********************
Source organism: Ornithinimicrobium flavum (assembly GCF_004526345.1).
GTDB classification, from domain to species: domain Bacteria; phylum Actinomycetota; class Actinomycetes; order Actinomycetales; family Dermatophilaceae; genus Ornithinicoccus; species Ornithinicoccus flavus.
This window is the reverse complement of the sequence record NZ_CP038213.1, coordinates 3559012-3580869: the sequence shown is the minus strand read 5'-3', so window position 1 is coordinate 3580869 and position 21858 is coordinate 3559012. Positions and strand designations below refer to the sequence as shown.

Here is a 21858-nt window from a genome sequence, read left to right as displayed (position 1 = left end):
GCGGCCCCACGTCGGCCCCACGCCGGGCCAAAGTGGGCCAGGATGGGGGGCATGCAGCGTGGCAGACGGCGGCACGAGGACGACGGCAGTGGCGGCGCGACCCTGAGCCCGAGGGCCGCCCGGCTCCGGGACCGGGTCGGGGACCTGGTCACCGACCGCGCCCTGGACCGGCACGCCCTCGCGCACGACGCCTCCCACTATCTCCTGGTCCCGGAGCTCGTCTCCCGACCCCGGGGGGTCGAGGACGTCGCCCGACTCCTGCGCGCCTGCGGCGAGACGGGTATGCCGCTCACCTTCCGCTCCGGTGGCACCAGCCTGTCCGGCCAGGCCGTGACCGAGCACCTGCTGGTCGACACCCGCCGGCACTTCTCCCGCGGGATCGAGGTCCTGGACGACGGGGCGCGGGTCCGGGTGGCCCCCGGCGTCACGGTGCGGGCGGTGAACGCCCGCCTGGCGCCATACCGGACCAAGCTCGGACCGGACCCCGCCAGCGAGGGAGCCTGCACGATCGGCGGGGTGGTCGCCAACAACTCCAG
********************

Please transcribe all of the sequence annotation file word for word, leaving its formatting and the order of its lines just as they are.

Source organism: Ornithinimicrobium flavum (assembly GCF_004526345.1).
GTDB classification, from domain to species: domain Bacteria; phylum Actinomycetota; class Actinomycetes; order Actinomycetales; family Dermatophilaceae; genus Ornithinicoccus; species Ornithinicoccus flavus.
This window is the reverse complement of the sequence record NZ_CP038213.1, coordinates 3559012-3580869: the sequence shown is the minus strand read 5'-3', so window position 1 is coordinate 3580869 and position 21858 is coordinate 3559012. Positions and strand designations below refer to the sequence as shown.

Here is a 21858-nt window from a genome sequence, read left to right as displayed (position 1 = left end):
GCGGCCCCACGTCGGCCCCACGCCGGGCCAAAGTGGGCCAGGATGGGGGGCATGCAGCGTGGCAGACGGCGGCACGAGGACGACGGCAGTGGCGGCGCGACCCTGAGCCCGAGGGCCGCCCGGCTCCGGGACCGGGTCGGGGACCTGGTCACCGACCGCGCCCTGGACCGGCACGCCCTCGCGCACGACGCCTCCCACTATCTCCTGGTCCCGGAGCTCGTCTCCCGACCCCGGGGGGTCGAGGACGTCGCCCGACTCCTGCGCGCCTGCGGCGAGACGGGTATGCCGCTCACCTTCCGCTCCGGTGGCACCAGCCTGTCCGGCCAGGCCGTGACCGAGCACCTGCTGGTCGACACCCGCCGGCACTTCTCCCGCGGGATCGAGGTCCTGGACGACGGGGCGCGGGTCCGGGTGGCCCCCGGCGTCACGGTGCGGGCGGTGAACGCCCGCCTGGCGCCATACCGGACCAAGCTCGGACCGGACCCCGCCAGCGAGGGAGCCTGCACGATCGGCGGGGTGGTCGCCAACAACTCCAG